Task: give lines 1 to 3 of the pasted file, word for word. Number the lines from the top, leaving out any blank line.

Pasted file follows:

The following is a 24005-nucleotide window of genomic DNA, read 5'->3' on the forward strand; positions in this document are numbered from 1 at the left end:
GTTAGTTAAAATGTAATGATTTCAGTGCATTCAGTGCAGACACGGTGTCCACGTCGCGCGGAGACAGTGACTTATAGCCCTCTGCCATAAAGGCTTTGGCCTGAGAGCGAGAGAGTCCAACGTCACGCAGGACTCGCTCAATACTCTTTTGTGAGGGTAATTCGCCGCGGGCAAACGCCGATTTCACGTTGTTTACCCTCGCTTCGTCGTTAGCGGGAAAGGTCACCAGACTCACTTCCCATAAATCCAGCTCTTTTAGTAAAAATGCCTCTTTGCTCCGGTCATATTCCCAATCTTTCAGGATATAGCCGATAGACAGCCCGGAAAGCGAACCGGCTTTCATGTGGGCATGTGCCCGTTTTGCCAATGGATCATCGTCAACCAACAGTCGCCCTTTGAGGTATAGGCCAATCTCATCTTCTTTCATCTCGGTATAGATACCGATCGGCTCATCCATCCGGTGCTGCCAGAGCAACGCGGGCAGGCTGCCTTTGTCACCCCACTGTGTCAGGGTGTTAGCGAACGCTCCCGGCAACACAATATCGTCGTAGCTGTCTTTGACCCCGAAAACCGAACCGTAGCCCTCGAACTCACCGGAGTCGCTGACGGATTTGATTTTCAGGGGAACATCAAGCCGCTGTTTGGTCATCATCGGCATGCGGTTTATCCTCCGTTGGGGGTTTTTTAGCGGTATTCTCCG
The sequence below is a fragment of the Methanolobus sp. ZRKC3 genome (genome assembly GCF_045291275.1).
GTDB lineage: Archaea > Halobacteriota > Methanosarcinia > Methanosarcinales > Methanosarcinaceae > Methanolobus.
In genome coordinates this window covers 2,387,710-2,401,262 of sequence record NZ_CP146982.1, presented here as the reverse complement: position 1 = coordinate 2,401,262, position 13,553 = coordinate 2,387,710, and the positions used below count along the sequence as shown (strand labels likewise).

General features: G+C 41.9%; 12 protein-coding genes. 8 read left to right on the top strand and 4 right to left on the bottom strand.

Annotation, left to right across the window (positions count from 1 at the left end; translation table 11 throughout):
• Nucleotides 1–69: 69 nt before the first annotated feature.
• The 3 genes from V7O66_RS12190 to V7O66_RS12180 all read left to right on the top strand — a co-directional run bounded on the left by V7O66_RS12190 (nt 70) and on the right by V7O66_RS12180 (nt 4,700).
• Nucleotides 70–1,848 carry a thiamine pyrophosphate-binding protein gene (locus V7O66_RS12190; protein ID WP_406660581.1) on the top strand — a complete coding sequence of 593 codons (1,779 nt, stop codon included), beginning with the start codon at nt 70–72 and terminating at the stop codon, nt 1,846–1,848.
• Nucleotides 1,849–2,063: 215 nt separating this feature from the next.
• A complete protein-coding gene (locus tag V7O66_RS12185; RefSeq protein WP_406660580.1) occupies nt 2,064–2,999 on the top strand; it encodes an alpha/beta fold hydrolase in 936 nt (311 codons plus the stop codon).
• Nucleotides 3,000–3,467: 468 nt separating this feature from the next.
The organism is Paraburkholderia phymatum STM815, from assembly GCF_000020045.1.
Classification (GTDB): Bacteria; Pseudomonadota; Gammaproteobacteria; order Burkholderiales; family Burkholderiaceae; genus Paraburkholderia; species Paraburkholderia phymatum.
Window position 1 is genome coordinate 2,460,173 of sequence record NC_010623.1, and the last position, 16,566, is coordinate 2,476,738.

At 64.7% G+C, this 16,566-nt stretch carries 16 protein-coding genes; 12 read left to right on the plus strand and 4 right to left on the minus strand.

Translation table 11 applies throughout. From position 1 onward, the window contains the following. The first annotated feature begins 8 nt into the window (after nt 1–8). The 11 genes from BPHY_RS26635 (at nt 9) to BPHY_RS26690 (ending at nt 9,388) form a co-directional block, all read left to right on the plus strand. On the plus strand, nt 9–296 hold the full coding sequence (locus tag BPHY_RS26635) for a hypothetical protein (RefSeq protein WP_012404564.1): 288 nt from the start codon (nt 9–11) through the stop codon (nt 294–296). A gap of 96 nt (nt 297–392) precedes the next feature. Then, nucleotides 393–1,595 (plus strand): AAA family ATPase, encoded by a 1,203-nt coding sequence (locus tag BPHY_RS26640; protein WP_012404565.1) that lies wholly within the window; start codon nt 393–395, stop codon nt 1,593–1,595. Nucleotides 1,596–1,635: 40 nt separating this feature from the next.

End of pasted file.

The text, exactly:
The following is a 24005-nucleotide window of genomic DNA, read 5'->3' on the forward strand; positions in this document are numbered from 1 at the left end:
GTTAGTTAAAATGTAATGATTTCAGTGCATTCAGTGCAGACACGGTGTCCACGTCGCGCGGAGACAGTGACTTATAGCCCTCTGCCATAAAGGCTTTGGCCTGAGAGCGAGAGAGTCCAACGTCACGCAGGACTCGCTCAATACTCTTTTGTGAGGGTAATTCGCCGCGGGCAAACGCCGATTTCACGTTGTTTACCCTCGCTTCGTCGTTAGCGGGAAAGGTCACCAGACTCACTTCCCATAAATCCAGCTCTTTTAGTAAAAATGCCTCTTTGCTCCGGTCATATTCCCAATCTTTCAGGATATAGCCGATAGACAGCCCGGAAAGCGAACCGGCTTTCATGTGGGCATGTGCCCGTTTTGCCAATGGATCATCGTCAACCAACAGTCGCCCTTTGAGGTATAGGCCAATCTCATCTTCTTTCATCTCGGTATAGATACCGATCGGCTCATCCATCCGGTGCTGCCAGAGCAACGCGGGCAGGCTGCCTTTGTCACCCCACTGTGTCAGGGTGTTAGCGAACGCTCCCGGCAACACAATATCGTCGTAGCTGTCTTTGACCCCGAAAACCGAACCGTAGCCCTCGAACTCACCGGAGTCGCTGACGGATTTGATTTTCAGGGGAACATCAAGCCGCTGTTTGGTCATCATCGGCATGCGGTTTATCCTCCGTTGGGGGTTTTTTAGCGGTATTCTCCG
The sequence below is a fragment of the Methanolobus sp. ZRKC3 genome (genome assembly GCF_045291275.1).